"Once Mr. and Mrs. Duggar told Mr. and Mrs. Holt about Joshua’s repeated abuse of his sisters, the relationship between the two families became strained."
But still the Holts did not report Josh’s crimes.
In fact, were it not for steps taken by the Holts’ teenage daughter Kaeleigh, the inquiry into Josh’s crimes might have ended there.
Kaeleigh was courted by Josh when she was 15, but her parents ended the relationship after learning of his sex crimes.
Relieved to be freed of her obligation to the son of her parents’ best friends, Kaeleigh continued to document her findings about Josh’s assaults on young girls.
"For the next several years, it appears very few people outside of the Holt family knew the Duggars’ secret," Judge Brooks wrote.
"However, in 2003, the Holts’ daughter, Kaeleigh, wrote a summary of what she had heard from her parents about the abuse in a letter to her favorite author. Instead of mailing the letter, she placed it in a book, which she left on her bookshelf.
"There the secret remained until 2006, when Kaeleigh loaned the book to a friend and fellow church member. Kaeleigh’s friend found the letter and shared its contents with her parents," Brooks continued.
"From that point on, the Duggars’ family secret spread by word of mouth to the other members of their close-knit church community."
The situation came to a head around the time that the Duggars were invited to appear on Oprah Winfrey’s daytime talk show.
"On December 7, 2006, the Arkansas Department of Human Services Hotline received two tips that Joshua had molested his sisters. The first tip came from an anonymous caller to the Hotline," Judge Brooks wrote.
"The second tip came from Harpo Studios, the producer of Oprah Winfrey’s talk show. It seems the Duggars had caught the attention of the media at around that time because of their unusually large family."
Oprah’s production team canceled the appearance at the last second, after the Duggars had already traveled to Chicago.
One week later, the family was interviewed by police.
On January 10, 2007, the Washington County Prosecutor filed a FINS (Family in Need of Services) petition in the Juvenile Court of Washington County.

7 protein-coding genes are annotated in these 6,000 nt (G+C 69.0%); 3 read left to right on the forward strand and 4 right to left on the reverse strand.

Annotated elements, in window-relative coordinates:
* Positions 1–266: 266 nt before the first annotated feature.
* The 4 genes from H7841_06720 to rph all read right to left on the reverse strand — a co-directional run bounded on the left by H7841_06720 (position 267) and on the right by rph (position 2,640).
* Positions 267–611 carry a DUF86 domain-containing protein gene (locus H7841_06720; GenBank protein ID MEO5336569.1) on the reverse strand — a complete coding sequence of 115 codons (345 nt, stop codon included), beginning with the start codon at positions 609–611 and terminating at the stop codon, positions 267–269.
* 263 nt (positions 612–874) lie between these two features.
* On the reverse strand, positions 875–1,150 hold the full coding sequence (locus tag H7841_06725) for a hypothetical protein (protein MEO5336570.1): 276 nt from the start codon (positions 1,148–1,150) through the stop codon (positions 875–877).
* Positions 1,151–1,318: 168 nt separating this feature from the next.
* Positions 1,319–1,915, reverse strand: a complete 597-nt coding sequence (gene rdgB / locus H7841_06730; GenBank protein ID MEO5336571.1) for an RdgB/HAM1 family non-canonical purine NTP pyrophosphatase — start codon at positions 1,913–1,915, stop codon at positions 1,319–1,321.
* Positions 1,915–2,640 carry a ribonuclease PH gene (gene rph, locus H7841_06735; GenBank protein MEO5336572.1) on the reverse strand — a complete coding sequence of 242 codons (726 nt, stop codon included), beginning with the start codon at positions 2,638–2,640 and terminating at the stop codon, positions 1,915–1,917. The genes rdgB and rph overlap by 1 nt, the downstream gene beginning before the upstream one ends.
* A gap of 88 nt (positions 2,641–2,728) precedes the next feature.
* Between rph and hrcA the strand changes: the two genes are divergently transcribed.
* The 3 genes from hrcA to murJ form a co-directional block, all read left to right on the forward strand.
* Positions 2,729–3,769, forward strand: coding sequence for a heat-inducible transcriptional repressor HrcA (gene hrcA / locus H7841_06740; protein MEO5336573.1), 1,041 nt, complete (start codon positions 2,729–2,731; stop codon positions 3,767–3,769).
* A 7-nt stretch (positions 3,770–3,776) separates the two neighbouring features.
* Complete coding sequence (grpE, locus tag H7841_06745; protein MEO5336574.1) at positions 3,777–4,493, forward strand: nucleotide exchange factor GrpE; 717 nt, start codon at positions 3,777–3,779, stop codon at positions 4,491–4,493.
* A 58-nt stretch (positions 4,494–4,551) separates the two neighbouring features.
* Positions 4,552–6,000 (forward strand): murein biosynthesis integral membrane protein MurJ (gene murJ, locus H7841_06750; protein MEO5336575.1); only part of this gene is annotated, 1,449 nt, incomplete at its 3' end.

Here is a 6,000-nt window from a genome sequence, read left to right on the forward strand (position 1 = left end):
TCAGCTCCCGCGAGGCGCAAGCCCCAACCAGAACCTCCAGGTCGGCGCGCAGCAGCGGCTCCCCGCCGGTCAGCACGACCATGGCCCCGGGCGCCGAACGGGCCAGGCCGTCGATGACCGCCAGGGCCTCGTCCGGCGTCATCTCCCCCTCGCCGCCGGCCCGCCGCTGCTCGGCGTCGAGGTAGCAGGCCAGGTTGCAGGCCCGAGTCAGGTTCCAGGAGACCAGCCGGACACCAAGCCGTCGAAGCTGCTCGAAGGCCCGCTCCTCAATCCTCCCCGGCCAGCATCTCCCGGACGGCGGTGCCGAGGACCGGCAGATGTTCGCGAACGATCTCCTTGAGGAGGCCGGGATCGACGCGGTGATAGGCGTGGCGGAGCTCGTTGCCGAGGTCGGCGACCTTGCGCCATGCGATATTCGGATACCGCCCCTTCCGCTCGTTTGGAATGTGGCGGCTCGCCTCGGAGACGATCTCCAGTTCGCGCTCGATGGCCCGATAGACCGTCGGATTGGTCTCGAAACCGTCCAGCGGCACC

In 2008, the Duggars became full-time reality television stars, and it wasn’t until seven years later that the public would learn the truth.
Judge Brooks notes that Josh’s victims were not named in the police report, but concedes that it would have been easy to narrow down the identities of the victims based on the following information that was provided:
"(1) they were sexually abused on multiple different occasions over the course of a year;
"(2) the abuse took place in the Duggar home;
"(3) the perpetrator of the abuse was Mr. and Mrs. Duggar’s child, who lived in the home; and
"(4) the victims of the abuse were Mr. and Mrs. Duggar’s children, who also lived in the home."
Plaintiffs maintain the publication of these two police reports caused them damage.
The ruling goes on to explain the ways in which the Duggar sisters’ arguments and lengthy list of defendants was winnowed down in previous hearings.
At the time of Judge Brooks’ decision, the Duggars would have needed to prove that the Springdale police were acting out of malice.
Previous hearings, however, concluded that the officers involved were merely complying with the terms of the FOIA request.
And so, the Duggars long courtroom losing streak continues, and the family’s battered reputation suffers yet another hit.
We’ll have further updates on this developing story as more information becomes available.